LIRR pension error may cost widow $26,707

Shirley Findel, with her husband Harry Findel, a

Shirley Findel, with her husband Harry Findel, a retired LIRR engineer. Mr. Findel died in Florida at age 83. Soon after, his widow learned she had to repay pension money to the MTA. Photo Credit: Findel family

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The MTA is demanding that the widow of a retired LIRR train engineer who died in September repay nearly $27,000 in excess pension benefits the couple had received since 1995 because of an agency clerical error.

Shirley Findel, who turns 80 next month, said she was informed last week she could pay the money back over nine years through a monthly deduction of $240 from her benefits, down from an initial demand for a $380.89 monthly deduction or payment in full.

Findel said that any reduction would impose a financial hardship and that she was angry about having to pay for a mistake the Metropolitan Transportation Authority failed to discover or disclose for almost two decades.

"I don't think I should have to pay for their mistake," Findel said from the New Port Richey, Fla., home to which she and her husband, Harry Findel, moved from Long Island. "It took them 18 1/2 years to find out? We didn't know -- I have the paper Harry signed, we gave them the paper and we figured everything was fine. . . . I wake up thinking about this and I go to sleep thinking about this."

The MTA error was uncovered only after Findel notified pension administrators that her husband had died last fall at age 83. She said she was told that a "processing error" in 1995, when her husband turned 65 and the retired engineer's LIRR pension took effect, had resulted in the couple receiving an overpayment of $124.80 a month for 214 months.

Salvatore Arena, an MTA spokesman, defended the demand for repayment. "The LIRR pension plans have a fiduciary duty to the participants and beneficiaries of the trust to recover funds that are improperly paid to a beneficiary, even if it is the result of an inadvertent error," he said in a statement. "The MTA will work with Mrs. Findel to review the circumstance of her case and reach a fair and equitable solution."

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The couple had opted for a pension plan with a lower payout so that it would continue if Shirley Findel survived her husband. It included a base plan that paid out a monthly benefit of $504.89 base and a so-called "additional plan" that should have paid out $380.09 a month, but instead was incorrectly processed as $504.89.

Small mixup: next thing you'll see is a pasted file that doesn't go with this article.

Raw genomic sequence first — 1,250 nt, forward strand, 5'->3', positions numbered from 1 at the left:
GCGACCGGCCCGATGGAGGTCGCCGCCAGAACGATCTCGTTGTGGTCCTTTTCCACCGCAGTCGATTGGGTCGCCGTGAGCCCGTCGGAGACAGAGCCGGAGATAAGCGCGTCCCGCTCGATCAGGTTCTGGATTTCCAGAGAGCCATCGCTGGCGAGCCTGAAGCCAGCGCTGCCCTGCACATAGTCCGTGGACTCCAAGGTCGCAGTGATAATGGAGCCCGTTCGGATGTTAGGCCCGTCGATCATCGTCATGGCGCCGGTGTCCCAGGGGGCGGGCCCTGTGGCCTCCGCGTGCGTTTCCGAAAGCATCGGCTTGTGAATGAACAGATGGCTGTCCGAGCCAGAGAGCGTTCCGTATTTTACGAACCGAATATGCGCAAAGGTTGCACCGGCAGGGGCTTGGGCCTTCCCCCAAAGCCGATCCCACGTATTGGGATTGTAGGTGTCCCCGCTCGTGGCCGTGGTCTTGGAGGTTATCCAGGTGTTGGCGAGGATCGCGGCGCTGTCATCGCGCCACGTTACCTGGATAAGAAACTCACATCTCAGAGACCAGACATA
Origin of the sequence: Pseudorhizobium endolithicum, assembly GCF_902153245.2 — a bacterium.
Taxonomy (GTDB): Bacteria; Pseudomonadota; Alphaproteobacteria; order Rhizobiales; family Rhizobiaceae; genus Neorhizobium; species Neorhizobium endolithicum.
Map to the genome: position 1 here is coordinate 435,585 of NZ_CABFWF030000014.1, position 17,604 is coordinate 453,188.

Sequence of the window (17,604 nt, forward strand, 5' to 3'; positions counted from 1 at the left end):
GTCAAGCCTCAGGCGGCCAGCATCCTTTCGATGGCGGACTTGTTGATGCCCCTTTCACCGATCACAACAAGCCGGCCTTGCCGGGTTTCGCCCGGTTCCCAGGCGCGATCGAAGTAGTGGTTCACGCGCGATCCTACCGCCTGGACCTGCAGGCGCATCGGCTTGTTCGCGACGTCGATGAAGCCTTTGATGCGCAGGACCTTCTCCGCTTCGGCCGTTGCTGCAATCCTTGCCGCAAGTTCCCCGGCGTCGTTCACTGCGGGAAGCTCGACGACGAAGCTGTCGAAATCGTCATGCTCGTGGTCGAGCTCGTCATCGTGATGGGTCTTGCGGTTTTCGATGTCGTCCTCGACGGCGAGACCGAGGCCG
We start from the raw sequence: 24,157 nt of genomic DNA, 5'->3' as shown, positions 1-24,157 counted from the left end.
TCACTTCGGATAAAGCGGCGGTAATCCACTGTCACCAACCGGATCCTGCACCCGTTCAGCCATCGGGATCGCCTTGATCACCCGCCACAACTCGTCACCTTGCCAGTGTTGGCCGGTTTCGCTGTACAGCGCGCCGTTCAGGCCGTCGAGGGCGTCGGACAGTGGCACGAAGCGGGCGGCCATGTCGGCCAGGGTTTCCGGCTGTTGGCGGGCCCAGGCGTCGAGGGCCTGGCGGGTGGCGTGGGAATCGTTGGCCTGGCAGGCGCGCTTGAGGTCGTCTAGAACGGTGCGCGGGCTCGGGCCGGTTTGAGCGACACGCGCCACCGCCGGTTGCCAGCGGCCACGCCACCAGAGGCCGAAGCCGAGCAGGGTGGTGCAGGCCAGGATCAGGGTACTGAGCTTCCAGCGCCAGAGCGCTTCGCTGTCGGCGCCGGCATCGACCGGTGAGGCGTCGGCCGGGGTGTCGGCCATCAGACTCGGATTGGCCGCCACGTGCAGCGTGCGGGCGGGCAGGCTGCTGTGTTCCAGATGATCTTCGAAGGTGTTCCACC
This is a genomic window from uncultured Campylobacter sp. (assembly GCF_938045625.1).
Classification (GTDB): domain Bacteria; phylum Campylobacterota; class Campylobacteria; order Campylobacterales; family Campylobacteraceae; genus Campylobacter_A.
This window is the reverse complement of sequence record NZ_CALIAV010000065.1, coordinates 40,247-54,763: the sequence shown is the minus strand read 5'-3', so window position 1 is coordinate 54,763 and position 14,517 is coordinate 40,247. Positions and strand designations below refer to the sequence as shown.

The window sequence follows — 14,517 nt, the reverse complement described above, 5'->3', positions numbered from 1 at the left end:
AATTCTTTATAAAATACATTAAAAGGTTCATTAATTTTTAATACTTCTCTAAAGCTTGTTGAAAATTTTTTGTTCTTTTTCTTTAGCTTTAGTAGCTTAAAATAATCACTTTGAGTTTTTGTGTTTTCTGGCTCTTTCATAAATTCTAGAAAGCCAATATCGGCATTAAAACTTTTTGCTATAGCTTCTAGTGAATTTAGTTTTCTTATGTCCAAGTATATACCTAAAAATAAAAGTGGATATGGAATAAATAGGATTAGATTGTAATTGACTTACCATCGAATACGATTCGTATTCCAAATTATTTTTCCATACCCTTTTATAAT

The pension plan "is obligated to correct this error and seek to recover the overpayment," according to a letter sent to Findel by the MTA Consolidated Pensions administrators, which handle her husband's LIRR pension plan. The pension plan had reduced the widow's monthly benefit to the correct level after realizing the mistake last fall, then last month sent her the letter demanding repayment.

Findel said an administrator called her last week with the offer of a somewhat lower monthly deduction -- $240 rather than $380.09 -- but she wanted to see the offer in writing before considering it.


She noted that her income had already dropped sharply at her husband's death. "If I have to, I'll sell my house and get an apartment somewhere," she said.

The Findels' daughter, Linda Box of Brentwood, said she is now going to contact local elected officials while her mother reaches out to the national headquarters of her husband's union, the Brotherhood of Locomotive Engineers and Trainmen.

"We do not understand how they can even go back 20 years and demand this money for their clerical error," she said. "We have spoken to lawyers who claim that they [the MTA] can legally do this, but is it morally right?"

Mark E. Brossman, a partner in the New York law firm Schulte, Roth & Zabel, and a pension attorney primarily representing fiduciaries of both public and private employee benefit plans, said fiduciaries do have a responsibility to attempt to recover overpayments. But, he said he believed they had some discretion.

"I would tell the trustees you have to try to get the money, to see what's going on," he said. "If she says, 'I'm living day to day, I'm 80 years old and I don't have the money,' in my view, the trustees have the discretion to decide 'We're not going to harm this person because of our mistake.' "

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However, New York University law professor Brookes Billman said failing to recoup overpayments could burden the pension system -- and others who would have to make up for unrecovered expenditures.

"It is a difficult problem, but one portion of the bottom line is this -- the retired employee or beneficiary has been receiving more benefits than they should have," he said. "So it seems to me that it is fair in the public sector to recoup the excess from the retired employee or beneficiary very gradually so that the impact of the recoupment is as small as possible."

Lee Adler, lecturer in collective bargaining and labor law at Cornell University's School of Industrial Labor Relations, said he was troubled by the MTA placing the burden of its own error on Findel's widow.

The MTA had "a responsibility to pay the right amount initially" and after having paid out the wrong amount for "such a long period of time, they may have a legal right to recoup the money, but such a right is overshadowed by moral concern," Adler said.

The MTA is a multibillion-dollar public authority better able to absorb the results of its own error than an elderly woman on a fixed income, he said.

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"Where is their fiduciary responsibility in regard to these 214 overpayments, and shouldn't the persons in charge of the pension [fund]'s fiduciary responsibilities be held accountable?" Adler said.

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